This study has been approved by the University of Otago Human Ethics Committee (Health). If you have any concerns about the ethical conduct of the research you may contact the Committee through the Human Ethics Committee Administrator. Any issues you raise will be treated in confidence and investigated and you will be informed of the outcome.

Ola Malohi team members image
The Ola Malohi research team from left: Tracie Leckie (Project Manager, ARF), Dr Shyamala Nada-Raja (Senior Research Fellow), Albany Lucas (ARF), Dr Ari Samaranayaka (Biostatistician), Faumuina Associate Professor Fa'afetai Sopoaga (Primary investigator).

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Need to talk?

If you are feeling down, sad, worried or just not feeling like yourself reach out and talk to a trusted friend, family or whānau member – sharing your problems or feelings with others does help. If you are in a college, your Residential Assistant (RA), sub-warden or senior tutor is often a good person to talk to. If you feel like you need more specialised advice or support, please make contact with one of the services or support agencies listed below. Your mental health and well-being truly matters!

Below is a list of support services that are offered both on and off campus for a range of issues.

You can also contact us at ola.malohi@otago.ac.nz if you would like any further information that might be helpful to you.

Emergency? Call 111

If you or someone you love is feeling unsafe or in an emergency situation, call 111 immediately. Don’t wait.

Services and support from within the University of Otago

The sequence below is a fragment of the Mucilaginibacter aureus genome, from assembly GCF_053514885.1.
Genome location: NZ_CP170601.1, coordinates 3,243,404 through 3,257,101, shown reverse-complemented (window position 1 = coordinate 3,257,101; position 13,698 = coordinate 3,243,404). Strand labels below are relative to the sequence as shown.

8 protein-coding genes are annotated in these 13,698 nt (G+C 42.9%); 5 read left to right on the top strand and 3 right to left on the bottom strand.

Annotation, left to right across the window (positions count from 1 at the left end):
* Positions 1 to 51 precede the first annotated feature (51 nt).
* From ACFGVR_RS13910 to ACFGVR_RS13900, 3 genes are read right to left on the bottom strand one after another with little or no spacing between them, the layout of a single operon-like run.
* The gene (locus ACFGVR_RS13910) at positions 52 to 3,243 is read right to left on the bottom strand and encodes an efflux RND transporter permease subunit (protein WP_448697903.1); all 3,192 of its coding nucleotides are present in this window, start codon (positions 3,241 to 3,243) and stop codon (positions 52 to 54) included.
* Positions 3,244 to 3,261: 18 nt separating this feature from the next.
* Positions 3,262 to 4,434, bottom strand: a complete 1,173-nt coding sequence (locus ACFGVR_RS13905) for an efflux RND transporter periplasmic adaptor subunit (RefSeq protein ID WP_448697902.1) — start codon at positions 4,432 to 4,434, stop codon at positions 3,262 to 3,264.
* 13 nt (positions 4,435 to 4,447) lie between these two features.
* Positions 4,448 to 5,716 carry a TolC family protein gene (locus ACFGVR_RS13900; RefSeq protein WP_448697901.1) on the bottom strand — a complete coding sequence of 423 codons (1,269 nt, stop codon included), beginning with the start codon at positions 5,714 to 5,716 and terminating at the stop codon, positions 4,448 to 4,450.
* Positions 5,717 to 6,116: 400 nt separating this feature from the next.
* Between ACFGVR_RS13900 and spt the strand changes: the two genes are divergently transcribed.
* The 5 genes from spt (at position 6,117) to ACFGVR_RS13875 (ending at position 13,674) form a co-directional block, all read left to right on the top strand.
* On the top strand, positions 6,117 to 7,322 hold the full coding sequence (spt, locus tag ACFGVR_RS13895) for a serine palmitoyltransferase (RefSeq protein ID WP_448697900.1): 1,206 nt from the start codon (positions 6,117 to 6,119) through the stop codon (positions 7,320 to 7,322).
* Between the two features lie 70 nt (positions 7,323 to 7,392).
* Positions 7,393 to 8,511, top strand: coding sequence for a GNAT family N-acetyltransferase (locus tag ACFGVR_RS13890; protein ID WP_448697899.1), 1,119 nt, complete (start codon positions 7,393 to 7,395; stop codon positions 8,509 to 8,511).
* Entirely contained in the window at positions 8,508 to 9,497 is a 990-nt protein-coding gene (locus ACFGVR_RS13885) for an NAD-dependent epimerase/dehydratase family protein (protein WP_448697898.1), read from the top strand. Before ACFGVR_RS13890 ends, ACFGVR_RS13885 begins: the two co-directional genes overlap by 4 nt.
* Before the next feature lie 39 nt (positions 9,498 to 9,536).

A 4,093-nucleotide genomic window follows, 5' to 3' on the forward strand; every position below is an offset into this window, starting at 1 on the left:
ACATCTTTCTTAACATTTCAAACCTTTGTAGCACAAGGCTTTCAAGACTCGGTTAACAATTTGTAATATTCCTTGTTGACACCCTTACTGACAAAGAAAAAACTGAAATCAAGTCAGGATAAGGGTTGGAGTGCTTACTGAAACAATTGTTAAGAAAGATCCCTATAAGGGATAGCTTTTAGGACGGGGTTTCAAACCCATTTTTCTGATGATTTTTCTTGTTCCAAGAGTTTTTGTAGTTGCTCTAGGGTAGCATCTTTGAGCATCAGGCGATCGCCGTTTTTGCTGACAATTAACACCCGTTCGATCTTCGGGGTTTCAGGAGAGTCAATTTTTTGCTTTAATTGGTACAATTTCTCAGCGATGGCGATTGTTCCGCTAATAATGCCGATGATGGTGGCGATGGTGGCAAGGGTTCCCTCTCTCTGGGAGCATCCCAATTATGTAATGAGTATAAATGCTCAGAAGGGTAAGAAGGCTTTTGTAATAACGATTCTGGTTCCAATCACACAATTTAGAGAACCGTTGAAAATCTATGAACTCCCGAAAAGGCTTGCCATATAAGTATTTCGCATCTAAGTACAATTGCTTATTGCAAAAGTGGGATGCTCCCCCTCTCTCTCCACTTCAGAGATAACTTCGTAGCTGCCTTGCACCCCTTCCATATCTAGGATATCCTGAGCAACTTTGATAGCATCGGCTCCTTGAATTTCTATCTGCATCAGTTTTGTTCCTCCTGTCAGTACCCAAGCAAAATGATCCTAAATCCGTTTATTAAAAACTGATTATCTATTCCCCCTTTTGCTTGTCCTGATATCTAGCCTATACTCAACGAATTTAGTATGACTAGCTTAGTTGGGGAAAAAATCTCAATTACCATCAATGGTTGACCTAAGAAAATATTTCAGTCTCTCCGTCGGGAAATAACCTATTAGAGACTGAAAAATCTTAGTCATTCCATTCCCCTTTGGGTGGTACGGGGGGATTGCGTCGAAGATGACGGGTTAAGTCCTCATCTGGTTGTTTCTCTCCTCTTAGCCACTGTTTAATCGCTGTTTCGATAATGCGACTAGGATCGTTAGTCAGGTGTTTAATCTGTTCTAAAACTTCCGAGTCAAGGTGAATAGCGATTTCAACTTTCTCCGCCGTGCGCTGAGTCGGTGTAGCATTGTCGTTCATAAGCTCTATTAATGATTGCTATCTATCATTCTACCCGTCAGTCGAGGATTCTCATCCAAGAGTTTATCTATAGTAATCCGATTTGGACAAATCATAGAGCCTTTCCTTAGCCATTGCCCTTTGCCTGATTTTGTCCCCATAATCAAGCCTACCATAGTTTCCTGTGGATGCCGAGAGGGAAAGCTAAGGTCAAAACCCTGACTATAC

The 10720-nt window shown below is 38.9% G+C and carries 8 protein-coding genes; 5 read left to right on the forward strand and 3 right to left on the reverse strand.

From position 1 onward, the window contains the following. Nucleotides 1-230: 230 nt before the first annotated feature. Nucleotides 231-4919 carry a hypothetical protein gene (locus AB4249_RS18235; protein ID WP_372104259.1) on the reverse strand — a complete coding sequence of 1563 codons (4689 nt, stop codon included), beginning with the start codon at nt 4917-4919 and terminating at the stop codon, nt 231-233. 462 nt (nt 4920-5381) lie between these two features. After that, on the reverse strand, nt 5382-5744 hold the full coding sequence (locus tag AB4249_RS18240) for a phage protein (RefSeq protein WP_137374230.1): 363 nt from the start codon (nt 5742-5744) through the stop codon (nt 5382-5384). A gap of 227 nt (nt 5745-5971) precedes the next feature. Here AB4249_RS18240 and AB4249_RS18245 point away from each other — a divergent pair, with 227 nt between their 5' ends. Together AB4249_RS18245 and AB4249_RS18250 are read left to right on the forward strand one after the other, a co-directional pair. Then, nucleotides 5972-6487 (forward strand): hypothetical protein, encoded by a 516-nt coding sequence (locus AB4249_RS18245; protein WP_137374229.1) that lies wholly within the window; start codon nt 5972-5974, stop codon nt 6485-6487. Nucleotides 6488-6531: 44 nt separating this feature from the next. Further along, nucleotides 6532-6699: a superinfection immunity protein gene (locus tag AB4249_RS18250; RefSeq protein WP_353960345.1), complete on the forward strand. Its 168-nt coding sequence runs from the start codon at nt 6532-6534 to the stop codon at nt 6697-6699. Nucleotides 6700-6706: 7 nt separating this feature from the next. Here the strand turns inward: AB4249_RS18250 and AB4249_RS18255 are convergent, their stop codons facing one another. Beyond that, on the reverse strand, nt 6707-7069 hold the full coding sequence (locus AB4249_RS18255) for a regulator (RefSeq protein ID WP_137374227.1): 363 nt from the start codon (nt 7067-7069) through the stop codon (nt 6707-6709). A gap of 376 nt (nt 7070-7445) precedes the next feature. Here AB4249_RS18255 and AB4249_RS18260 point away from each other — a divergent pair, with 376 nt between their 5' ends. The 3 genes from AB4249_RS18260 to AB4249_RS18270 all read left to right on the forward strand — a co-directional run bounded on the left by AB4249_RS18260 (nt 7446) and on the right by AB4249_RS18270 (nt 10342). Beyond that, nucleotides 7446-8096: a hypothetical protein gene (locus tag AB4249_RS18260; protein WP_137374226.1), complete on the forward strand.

In the first instance, we would suggest that you contact Student Health Services or your primary care provider (e.g. General Practitioner).

National services and support outside of the University of Otago

HEALTHLINE (Ministry of Health) 0800 611 116 – 24 hour a day access to advice and health related information provided by registered health professionals
https://www.health.govt.nz/your-health/services-and-support/health-care-services/healthline

COVID-19 helpline - 0800 358 5453

1737 Helpline Phone or text 1737 for 24-hour a day access to mental health professionals.
https://1737.org.nz/

Melon – an app that provides users with a health journal, resources and self-awareness tools to help people manage their mental wellbeing. Through Melon, users are able to connect with a wider online community within New Zealand enabling them to support each other. Webinars will also be available for health and well-being. Additional resources that cater specifically to the 13 to 24-year-old age group will be added.
https://www.melonhealth.com/covid-19/

Staying on Track is an e-therapy tool designed to help people who are experiencing worry and distress. Its cognitive behaviour therapy (CBT) teaches practical strategies to cope with the stress and disruption to everyday life. (will be up mid-late April)
https://www.beehive.govt.nz/release/justathought.co.nz/covid19

Other mental health and well-being support helplines and apps

Aunty Dee is a Pasifika-friendly web-based tool to help you work through your problems.
https://www.auntydee.co.nz/

What’s Up? Call 0800 942 8787 (12pm-11pm) or chat online (3pm-10pm). The What’s Up service offers assistance over the phone and provides a website with advice on a variety of teenage issues for young people aged up to 18 years.
https://www.whatsup.co.nz/

Youthline call 0800 376 633
Youthline is a free 24/7 helpline service. www.youthline.co.nz | Text 234 | Webchat via Email talk@youthline.co.nz

Depression Helpline call 0800 111 757
Call Depression Helpline if you are feeling down and would like to talk to a trained counsellor.

OUTLine NZ call 0800 688 5463
OUTLine NZ provides support for sexuality or gender identity issues.